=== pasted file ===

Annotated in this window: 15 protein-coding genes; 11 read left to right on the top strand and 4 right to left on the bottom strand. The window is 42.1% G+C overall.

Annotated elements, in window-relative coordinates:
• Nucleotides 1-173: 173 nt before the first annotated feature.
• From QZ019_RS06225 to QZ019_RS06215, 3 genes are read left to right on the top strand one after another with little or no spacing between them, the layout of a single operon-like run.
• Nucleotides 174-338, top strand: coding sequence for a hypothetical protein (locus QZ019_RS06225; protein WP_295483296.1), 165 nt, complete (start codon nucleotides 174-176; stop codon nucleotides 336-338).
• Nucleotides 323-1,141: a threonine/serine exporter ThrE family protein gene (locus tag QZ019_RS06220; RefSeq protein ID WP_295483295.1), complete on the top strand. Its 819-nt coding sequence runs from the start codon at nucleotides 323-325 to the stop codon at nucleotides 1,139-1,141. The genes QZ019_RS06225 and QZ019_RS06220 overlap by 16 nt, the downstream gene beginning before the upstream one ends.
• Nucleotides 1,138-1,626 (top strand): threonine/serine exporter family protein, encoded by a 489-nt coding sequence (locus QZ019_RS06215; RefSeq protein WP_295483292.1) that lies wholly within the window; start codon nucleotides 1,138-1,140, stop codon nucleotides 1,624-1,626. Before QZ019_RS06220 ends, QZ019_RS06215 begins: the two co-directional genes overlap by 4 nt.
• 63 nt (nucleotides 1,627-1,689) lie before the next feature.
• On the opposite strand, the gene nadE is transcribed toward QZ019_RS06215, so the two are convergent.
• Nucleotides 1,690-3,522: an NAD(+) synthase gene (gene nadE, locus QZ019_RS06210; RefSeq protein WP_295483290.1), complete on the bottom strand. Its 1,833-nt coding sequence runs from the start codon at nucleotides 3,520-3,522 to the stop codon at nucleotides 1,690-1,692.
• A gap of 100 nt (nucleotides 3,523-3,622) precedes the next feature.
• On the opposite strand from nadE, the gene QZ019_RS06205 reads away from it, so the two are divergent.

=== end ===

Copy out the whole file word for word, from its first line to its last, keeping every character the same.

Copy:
Annotated in this window: 15 protein-coding genes; 11 read left to right on the top strand and 4 right to left on the bottom strand. The window is 42.1% G+C overall.

Annotated elements, in window-relative coordinates:
• Nucleotides 1-173: 173 nt before the first annotated feature.
• From QZ019_RS06225 to QZ019_RS06215, 3 genes are read left to right on the top strand one after another with little or no spacing between them, the layout of a single operon-like run.
• Nucleotides 174-338, top strand: coding sequence for a hypothetical protein (locus QZ019_RS06225; protein WP_295483296.1), 165 nt, complete (start codon nucleotides 174-176; stop codon nucleotides 336-338).
• Nucleotides 323-1,141: a threonine/serine exporter ThrE family protein gene (locus tag QZ019_RS06220; RefSeq protein ID WP_295483295.1), complete on the top strand. Its 819-nt coding sequence runs from the start codon at nucleotides 323-325 to the stop codon at nucleotides 1,139-1,141. The genes QZ019_RS06225 and QZ019_RS06220 overlap by 16 nt, the downstream gene beginning before the upstream one ends.
• Nucleotides 1,138-1,626 (top strand): threonine/serine exporter family protein, encoded by a 489-nt coding sequence (locus QZ019_RS06215; RefSeq protein WP_295483292.1) that lies wholly within the window; start codon nucleotides 1,138-1,140, stop codon nucleotides 1,624-1,626. Before QZ019_RS06220 ends, QZ019_RS06215 begins: the two co-directional genes overlap by 4 nt.
• 63 nt (nucleotides 1,627-1,689) lie before the next feature.
• On the opposite strand, the gene nadE is transcribed toward QZ019_RS06215, so the two are convergent.
• Nucleotides 1,690-3,522: an NAD(+) synthase gene (gene nadE, locus QZ019_RS06210; RefSeq protein WP_295483290.1), complete on the bottom strand. Its 1,833-nt coding sequence runs from the start codon at nucleotides 3,520-3,522 to the stop codon at nucleotides 1,690-1,692.
• A gap of 100 nt (nucleotides 3,523-3,622) precedes the next feature.
• On the opposite strand from nadE, the gene QZ019_RS06205 reads away from it, so the two are divergent.